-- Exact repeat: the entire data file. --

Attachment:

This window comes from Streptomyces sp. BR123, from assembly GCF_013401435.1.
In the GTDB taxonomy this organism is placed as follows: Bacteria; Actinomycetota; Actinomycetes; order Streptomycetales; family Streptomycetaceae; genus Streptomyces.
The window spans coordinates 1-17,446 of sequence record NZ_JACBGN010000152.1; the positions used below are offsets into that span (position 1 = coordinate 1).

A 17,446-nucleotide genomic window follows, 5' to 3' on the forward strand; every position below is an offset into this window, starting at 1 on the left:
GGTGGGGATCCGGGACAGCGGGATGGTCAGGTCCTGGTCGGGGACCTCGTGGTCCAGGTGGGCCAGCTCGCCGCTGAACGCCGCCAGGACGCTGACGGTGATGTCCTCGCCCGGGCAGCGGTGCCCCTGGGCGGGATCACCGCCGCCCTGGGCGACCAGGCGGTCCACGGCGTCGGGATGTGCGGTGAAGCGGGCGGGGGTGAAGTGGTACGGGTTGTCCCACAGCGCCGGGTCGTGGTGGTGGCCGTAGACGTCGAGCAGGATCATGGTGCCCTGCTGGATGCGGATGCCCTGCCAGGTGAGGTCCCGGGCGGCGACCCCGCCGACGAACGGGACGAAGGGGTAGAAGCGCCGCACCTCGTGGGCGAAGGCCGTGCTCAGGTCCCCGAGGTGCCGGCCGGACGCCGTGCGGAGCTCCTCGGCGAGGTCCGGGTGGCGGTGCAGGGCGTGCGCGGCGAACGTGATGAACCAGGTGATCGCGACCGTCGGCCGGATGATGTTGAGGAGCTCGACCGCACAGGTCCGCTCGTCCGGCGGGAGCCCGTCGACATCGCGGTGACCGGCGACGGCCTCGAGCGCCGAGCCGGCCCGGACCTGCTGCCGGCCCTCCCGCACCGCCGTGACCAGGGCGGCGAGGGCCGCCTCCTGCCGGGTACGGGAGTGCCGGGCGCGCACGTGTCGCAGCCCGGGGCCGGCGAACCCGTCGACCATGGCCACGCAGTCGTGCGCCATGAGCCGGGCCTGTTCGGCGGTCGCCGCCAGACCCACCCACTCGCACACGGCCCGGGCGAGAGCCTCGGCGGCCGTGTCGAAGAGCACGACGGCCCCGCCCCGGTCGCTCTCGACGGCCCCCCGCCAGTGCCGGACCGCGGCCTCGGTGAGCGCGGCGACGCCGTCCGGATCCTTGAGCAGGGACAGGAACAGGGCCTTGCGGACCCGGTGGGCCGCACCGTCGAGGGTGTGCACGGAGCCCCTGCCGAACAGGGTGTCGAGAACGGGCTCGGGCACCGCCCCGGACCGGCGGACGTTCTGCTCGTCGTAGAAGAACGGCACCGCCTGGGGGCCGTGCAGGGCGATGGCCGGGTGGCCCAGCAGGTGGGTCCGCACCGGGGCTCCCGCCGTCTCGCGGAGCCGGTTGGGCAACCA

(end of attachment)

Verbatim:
This window comes from Streptomyces sp. BR123, from assembly GCF_013401435.1.
In the GTDB taxonomy this organism is placed as follows: Bacteria; Actinomycetota; Actinomycetes; order Streptomycetales; family Streptomycetaceae; genus Streptomyces.
The window spans coordinates 1-17,446 of sequence record NZ_JACBGN010000152.1; the positions used below are offsets into that span (position 1 = coordinate 1).

A 17,446-nucleotide genomic window follows, 5' to 3' on the forward strand; every position below is an offset into this window, starting at 1 on the left:
GGTGGGGATCCGGGACAGCGGGATGGTCAGGTCCTGGTCGGGGACCTCGTGGTCCAGGTGGGCCAGCTCGCCGCTGAACGCCGCCAGGACGCTGACGGTGATGTCCTCGCCCGGGCAGCGGTGCCCCTGGGCGGGATCACCGCCGCCCTGGGCGACCAGGCGGTCCACGGCGTCGGGATGTGCGGTGAAGCGGGCGGGGGTGAAGTGGTACGGGTTGTCCCACAGCGCCGGGTCGTGGTGGTGGCCGTAGACGTCGAGCAGGATCATGGTGCCCTGCTGGATGCGGATGCCCTGCCAGGTGAGGTCCCGGGCGGCGACCCCGCCGACGAACGGGACGAAGGGGTAGAAGCGCCGCACCTCGTGGGCGAAGGCCGTGCTCAGGTCCCCGAGGTGCCGGCCGGACGCCGTGCGGAGCTCCTCGGCGAGGTCCGGGTGGCGGTGCAGGGCGTGCGCGGCGAACGTGATGAACCAGGTGATCGCGACCGTCGGCCGGATGATGTTGAGGAGCTCGACCGCACAGGTCCGCTCGTCCGGCGGGAGCCCGTCGACATCGCGGTGACCGGCGACGGCCTCGAGCGCCGAGCCGGCCCGGACCTGCTGCCGGCCCTCCCGCACCGCCGTGACCAGGGCGGCGAGGGCCGCCTCCTGCCGGGTACGGGAGTGCCGGGCGCGCACGTGTCGCAGCCCGGGGCCGGCGAACCCGTCGACCATGGCCACGCAGTCGTGCGCCATGAGCCGGGCCTGTTCGGCGGTCGCCGCCAGACCCACCCACTCGCACACGGCCCGGGCGAGAGCCTCGGCGGCCGTGTCGAAGAGCACGACGGCCCCGCCCCGGTCGCTCTCGACGGCCCCCCGCCAGTGCCGGACCGCGGCCTCGGTGAGCGCGGCGACGCCGTCCGGATCCTTGAGCAGGGACAGGAACAGGGCCTTGCGGACCCGGTGGGCCGCACCGTCGAGGGTGTGCACGGAGCCCCTGCCGAACAGGGTGTCGAGAACGGGCTCGGGCACCGCCCCGGACCGGCGGACGTTCTGCTCGTCGTAGAAGAACGGCACCGCCTGGGGGCCGTGCAGGGCGATGGCCGGGTGGCCCAGCAGGTGGGTCCGCACCGGGGCTCCCGCCGTCTCGCGGAGCCGGTTGGGCAACCA